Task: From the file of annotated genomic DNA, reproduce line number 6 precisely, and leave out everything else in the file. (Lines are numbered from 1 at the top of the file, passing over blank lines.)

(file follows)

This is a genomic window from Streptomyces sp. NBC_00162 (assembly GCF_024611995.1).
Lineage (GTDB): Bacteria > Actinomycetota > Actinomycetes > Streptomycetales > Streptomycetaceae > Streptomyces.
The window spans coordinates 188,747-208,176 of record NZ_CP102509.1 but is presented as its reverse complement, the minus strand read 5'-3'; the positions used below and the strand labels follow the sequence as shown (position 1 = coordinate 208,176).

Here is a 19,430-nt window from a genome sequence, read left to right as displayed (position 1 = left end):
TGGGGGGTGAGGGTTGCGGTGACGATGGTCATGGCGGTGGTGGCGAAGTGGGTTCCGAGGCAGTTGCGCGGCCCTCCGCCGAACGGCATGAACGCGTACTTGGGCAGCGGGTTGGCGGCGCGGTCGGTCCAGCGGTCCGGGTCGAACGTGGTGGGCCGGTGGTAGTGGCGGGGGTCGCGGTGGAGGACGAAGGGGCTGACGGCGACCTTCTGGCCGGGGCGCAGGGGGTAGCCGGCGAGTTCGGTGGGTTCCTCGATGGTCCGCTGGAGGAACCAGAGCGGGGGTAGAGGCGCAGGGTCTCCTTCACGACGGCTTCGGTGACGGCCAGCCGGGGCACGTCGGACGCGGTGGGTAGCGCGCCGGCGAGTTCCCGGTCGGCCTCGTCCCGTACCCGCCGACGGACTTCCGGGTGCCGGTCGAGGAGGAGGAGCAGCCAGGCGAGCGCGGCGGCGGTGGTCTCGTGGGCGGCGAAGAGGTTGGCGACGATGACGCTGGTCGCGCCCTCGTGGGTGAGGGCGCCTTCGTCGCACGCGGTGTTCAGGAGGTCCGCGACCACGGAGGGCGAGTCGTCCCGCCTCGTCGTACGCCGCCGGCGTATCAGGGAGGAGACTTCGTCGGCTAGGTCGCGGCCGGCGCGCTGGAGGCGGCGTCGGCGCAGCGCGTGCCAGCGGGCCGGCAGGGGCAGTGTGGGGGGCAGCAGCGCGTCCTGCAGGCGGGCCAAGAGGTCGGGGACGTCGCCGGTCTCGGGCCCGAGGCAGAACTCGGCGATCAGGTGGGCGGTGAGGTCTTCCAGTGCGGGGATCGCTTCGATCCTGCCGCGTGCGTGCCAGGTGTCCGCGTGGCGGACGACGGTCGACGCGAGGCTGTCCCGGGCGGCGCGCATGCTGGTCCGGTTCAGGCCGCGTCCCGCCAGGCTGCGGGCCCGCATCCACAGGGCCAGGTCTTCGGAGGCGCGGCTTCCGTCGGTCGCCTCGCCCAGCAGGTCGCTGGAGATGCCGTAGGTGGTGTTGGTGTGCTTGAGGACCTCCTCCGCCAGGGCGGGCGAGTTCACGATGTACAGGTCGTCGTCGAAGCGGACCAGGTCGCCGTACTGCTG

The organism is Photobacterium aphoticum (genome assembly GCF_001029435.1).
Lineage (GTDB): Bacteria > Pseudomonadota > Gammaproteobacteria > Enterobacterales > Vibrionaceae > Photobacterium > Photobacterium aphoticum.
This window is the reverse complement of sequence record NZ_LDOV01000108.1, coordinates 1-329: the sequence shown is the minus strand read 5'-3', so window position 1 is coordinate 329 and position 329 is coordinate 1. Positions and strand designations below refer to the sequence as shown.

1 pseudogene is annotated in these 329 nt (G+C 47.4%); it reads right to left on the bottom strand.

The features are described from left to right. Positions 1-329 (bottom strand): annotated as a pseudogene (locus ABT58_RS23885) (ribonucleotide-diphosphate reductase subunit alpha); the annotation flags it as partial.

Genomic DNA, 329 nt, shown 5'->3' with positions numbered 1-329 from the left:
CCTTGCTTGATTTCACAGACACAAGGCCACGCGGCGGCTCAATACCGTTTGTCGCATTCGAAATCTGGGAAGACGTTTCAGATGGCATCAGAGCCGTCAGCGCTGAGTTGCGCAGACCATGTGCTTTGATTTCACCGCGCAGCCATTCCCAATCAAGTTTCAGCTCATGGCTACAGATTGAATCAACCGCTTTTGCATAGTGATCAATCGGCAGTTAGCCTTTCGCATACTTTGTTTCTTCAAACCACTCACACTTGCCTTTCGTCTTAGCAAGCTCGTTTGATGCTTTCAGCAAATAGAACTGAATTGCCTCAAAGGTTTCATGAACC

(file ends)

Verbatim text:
The organism is Photobacterium aphoticum (genome assembly GCF_001029435.1).